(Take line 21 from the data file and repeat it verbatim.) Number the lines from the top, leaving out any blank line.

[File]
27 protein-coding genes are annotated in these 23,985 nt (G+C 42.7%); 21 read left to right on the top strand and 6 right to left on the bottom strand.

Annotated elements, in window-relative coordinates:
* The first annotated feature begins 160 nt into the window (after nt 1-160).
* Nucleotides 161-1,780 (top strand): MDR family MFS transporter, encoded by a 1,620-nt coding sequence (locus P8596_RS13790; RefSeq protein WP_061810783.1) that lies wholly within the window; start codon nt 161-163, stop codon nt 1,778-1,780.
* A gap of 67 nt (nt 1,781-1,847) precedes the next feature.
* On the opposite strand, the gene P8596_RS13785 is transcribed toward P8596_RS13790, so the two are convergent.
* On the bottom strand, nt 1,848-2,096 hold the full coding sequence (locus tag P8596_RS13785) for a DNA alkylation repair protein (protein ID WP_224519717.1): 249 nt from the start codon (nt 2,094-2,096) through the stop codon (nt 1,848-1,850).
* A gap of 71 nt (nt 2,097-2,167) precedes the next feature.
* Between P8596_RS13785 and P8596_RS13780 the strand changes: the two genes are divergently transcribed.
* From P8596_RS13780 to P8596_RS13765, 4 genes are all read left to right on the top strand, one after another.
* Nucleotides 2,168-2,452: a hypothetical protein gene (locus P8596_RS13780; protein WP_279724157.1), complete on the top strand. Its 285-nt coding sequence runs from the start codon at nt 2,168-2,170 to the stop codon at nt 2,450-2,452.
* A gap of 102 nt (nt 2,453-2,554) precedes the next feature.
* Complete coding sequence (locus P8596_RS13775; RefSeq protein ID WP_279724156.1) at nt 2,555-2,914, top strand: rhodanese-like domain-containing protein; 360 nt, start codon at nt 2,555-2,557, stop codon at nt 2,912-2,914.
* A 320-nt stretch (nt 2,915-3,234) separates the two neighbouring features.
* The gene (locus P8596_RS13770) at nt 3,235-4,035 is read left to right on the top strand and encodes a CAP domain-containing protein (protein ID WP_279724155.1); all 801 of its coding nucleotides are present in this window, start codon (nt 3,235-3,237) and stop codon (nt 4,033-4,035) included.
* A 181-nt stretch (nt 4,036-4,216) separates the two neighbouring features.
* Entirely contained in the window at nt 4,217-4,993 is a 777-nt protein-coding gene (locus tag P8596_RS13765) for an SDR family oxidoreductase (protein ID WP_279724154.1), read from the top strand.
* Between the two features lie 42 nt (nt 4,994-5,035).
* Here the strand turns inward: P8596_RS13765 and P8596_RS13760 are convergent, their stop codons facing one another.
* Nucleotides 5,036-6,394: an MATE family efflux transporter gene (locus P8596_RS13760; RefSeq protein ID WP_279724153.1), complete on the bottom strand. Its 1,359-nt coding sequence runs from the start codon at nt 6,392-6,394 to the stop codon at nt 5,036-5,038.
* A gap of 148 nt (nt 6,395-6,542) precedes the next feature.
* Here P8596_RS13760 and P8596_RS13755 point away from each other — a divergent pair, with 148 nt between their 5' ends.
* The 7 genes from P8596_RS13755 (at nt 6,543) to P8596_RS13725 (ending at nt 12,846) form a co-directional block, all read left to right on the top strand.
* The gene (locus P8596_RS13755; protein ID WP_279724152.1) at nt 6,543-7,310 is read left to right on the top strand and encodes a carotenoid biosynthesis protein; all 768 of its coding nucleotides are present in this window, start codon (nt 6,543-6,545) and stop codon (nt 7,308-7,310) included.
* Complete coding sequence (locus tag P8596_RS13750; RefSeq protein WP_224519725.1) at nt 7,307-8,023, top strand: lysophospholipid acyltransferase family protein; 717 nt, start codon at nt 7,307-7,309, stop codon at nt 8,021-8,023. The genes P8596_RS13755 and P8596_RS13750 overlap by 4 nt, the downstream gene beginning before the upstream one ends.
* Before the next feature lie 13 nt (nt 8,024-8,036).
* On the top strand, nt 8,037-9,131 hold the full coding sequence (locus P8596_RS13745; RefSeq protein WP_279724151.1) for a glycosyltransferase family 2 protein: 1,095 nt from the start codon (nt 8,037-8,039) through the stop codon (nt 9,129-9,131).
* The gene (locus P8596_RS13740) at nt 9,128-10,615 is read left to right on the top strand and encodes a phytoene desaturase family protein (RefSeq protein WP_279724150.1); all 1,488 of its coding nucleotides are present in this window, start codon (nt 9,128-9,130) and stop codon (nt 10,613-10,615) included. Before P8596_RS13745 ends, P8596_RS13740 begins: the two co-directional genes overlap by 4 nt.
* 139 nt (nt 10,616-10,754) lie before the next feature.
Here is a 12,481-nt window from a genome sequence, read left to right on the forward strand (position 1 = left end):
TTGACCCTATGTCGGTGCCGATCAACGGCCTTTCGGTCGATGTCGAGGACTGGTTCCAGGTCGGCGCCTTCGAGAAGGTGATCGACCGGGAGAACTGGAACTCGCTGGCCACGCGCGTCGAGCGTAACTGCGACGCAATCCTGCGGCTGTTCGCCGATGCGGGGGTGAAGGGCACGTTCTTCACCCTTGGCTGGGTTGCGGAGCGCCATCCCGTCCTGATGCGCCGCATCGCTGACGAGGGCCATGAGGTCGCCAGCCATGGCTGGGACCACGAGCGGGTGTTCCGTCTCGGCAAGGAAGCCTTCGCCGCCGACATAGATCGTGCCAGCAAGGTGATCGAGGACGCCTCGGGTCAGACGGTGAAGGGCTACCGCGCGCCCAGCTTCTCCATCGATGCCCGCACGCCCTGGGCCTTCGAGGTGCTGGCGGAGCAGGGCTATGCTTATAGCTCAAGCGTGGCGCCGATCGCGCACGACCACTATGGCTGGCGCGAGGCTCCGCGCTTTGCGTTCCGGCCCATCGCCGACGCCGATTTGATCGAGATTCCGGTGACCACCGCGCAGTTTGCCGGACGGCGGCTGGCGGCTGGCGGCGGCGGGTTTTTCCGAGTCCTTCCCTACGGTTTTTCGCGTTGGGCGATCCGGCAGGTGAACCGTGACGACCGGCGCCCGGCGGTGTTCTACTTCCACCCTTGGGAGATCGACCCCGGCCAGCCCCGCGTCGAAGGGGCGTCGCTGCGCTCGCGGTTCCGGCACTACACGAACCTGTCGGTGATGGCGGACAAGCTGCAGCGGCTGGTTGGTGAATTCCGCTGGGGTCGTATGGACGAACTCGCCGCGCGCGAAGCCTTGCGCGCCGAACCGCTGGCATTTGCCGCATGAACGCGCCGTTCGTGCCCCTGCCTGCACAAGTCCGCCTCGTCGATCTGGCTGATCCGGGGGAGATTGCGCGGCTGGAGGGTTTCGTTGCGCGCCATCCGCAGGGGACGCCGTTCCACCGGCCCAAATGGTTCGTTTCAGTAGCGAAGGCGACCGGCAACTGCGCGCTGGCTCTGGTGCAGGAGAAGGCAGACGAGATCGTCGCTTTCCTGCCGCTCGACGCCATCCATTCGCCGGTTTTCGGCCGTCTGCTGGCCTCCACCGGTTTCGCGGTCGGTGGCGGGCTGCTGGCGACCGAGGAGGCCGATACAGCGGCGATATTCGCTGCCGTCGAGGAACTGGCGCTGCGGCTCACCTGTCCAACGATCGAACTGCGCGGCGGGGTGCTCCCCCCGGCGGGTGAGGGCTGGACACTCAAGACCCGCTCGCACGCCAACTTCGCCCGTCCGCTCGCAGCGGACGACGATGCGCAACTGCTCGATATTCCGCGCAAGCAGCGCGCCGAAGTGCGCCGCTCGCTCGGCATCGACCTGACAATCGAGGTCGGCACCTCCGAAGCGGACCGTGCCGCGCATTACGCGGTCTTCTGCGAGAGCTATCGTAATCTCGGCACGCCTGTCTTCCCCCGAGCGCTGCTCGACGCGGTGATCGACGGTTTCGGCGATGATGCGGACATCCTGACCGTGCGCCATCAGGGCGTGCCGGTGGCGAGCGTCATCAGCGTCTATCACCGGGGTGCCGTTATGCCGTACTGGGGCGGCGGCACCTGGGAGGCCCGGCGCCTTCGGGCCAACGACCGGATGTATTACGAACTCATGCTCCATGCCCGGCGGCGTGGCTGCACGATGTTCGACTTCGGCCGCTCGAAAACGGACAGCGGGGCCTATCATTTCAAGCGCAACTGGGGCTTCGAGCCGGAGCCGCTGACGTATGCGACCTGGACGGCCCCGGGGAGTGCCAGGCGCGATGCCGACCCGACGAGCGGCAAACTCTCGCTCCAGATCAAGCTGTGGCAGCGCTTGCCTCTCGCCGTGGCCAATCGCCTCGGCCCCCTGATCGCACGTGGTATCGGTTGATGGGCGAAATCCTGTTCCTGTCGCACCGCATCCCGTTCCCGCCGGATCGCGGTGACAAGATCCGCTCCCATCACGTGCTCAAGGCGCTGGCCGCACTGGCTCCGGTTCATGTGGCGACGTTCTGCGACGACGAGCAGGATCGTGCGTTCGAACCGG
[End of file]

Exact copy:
* A gap of 148 nt (nt 6,395-6,542) precedes the next feature.